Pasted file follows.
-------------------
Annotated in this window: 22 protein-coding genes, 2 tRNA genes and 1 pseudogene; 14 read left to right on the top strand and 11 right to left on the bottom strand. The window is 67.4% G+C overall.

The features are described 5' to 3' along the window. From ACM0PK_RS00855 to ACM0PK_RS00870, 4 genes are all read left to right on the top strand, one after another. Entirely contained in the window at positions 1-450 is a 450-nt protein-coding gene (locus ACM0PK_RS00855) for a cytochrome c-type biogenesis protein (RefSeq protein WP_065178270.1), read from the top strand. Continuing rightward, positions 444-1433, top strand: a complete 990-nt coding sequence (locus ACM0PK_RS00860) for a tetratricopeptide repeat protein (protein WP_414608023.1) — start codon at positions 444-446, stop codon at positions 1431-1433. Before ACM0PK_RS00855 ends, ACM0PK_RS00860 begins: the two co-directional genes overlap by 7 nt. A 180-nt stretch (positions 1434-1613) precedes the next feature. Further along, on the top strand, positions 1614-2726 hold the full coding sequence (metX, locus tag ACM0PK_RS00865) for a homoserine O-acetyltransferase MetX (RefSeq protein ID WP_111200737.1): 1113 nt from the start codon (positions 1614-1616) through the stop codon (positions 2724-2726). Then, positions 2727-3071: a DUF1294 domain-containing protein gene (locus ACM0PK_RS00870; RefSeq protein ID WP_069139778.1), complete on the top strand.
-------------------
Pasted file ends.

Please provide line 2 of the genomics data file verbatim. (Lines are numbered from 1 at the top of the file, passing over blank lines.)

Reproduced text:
The features are described 5' to 3' along the window. From ACM0PK_RS00855 to ACM0PK_RS00870, 4 genes are all read left to right on the top strand, one after another. Entirely contained in the window at positions 1-450 is a 450-nt protein-coding gene (locus ACM0PK_RS00855) for a cytochrome c-type biogenesis protein (RefSeq protein WP_065178270.1), read from the top strand. Continuing rightward, positions 444-1433, top strand: a complete 990-nt coding sequence (locus ACM0PK_RS00860) for a tetratricopeptide repeat protein (protein WP_414608023.1) — start codon at positions 444-446, stop codon at positions 1431-1433. Before ACM0PK_RS00855 ends, ACM0PK_RS00860 begins: the two co-directional genes overlap by 7 nt. A 180-nt stretch (positions 1434-1613) precedes the next feature. Further along, on the top strand, positions 1614-2726 hold the full coding sequence (metX, locus tag ACM0PK_RS00865) for a homoserine O-acetyltransferase MetX (RefSeq protein ID WP_111200737.1): 1113 nt from the start codon (positions 1614-1616) through the stop codon (positions 2724-2726). Then, positions 2727-3071: a DUF1294 domain-containing protein gene (locus ACM0PK_RS00870; RefSeq protein ID WP_069139778.1), complete on the top strand.